It is unlikely tofuel inflationary pressures,says expert
Minimum Support Price, or MSP, is a good step that will help boost farm productivity, which will in turn spur rural economy and give a fillip to consumer spending.
According to Arindam Banik, Director, International Management Institute Kolkata, the Budget has taken the right step in announcing a MSP for farm produce. MSP will be 1.5 times the cost of production.
Farmers obviously are still not prepared to react positively to market-determined prices and take a call on their produce. As such, MSP comes in as a viable solution.
“MSP will trigger productivity across the farm sector. I do not think it should lead to a rise in food inflation. However, the increased farm productivity will lead to a spurt in rural growth and consumer spend,” he told BusinessLine on the sidelines of a seminar organised by the Merchants’ Chamber of Commerce and Industry.
In order to produce $1 worth of rice, the United States provides a subsidy (both direct and indirect put together) of 45 per cent and Europe provides around 65 per cent. Compared to it, the subsidy component in India is just 12 per cent. As Banik points out, Indian farming has to be more efficient and this will need some people to move out of the sector. But for that to happen, manufacturing activity needs to pick up.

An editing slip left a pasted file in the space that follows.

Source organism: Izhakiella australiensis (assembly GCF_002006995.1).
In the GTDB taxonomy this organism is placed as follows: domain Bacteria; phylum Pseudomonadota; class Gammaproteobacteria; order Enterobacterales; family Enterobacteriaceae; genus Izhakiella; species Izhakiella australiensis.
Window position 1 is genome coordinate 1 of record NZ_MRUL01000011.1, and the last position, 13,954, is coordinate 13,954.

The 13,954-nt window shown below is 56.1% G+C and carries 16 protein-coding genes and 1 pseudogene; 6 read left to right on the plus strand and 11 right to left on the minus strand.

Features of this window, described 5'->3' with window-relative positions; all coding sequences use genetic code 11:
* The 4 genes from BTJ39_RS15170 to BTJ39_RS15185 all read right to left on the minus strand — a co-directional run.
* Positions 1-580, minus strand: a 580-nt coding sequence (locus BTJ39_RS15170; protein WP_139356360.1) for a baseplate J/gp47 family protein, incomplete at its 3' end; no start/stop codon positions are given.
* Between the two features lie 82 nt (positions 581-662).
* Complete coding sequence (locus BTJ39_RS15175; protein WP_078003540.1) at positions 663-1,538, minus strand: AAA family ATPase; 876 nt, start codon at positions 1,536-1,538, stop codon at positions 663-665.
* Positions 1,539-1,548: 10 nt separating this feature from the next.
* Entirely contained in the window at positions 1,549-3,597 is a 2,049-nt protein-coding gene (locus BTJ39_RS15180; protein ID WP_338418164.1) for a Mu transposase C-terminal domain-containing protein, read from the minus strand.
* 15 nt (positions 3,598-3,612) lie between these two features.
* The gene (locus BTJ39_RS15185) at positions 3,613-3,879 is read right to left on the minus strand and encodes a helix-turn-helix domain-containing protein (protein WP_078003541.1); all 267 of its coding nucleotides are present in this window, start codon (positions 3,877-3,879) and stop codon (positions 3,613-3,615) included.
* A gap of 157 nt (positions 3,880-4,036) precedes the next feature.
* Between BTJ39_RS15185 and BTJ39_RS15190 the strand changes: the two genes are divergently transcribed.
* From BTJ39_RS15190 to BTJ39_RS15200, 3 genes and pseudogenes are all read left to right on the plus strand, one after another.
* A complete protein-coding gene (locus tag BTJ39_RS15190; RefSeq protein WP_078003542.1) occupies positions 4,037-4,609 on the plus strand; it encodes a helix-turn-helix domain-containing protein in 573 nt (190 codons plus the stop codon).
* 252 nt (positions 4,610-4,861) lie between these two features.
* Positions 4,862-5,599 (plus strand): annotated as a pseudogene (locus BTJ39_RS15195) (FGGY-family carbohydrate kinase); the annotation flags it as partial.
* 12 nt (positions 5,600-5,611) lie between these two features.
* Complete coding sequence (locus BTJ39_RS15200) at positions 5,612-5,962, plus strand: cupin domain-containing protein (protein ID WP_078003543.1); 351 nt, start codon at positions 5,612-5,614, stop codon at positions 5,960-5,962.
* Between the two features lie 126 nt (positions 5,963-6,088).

No inflationary pressure
Moreover, it is unlikely that the newly-announced MSP calculations will breed inflationary pressures as has been the fear in many quarters. According to Mayank Jalan, CMD, Keventer Agro, the government may not use comprehensive cost of production, or C2 costs, as the benchmark for calculating returns. C2 takes into account multiple components. This includes A2 costs or costs incurred by farmers on seeds, fertilisers, chemicals, hired labour, fuel and irrigation, the imputed value of unpaid family labour, and the rentals and interest forgone on owned land and fixed capital assets.
“In the past MSP was set at C2 plus 10-15 per cent. When the announcement of offering 1.5 times MSP came, we thought that it will lead to food inflation. We wanted it to be done in a phased manner. However, we, later realised that the formula of calculation has changed,” said Jalan at a post-Budget interactive session, which was organised by FICCI on Friday. The MSP is likely to be offered 1.5 times on A2. “Hence it will not lead to inflation,” he pointed out. With the Centre looking to push through its flagship social-sector schemes, including the Modicare health project, it is most likely that it will resort to market borrowings. This means an end to the low interest rate regime and infrequent rate cuts by the RBI, said IMEI’s Banik.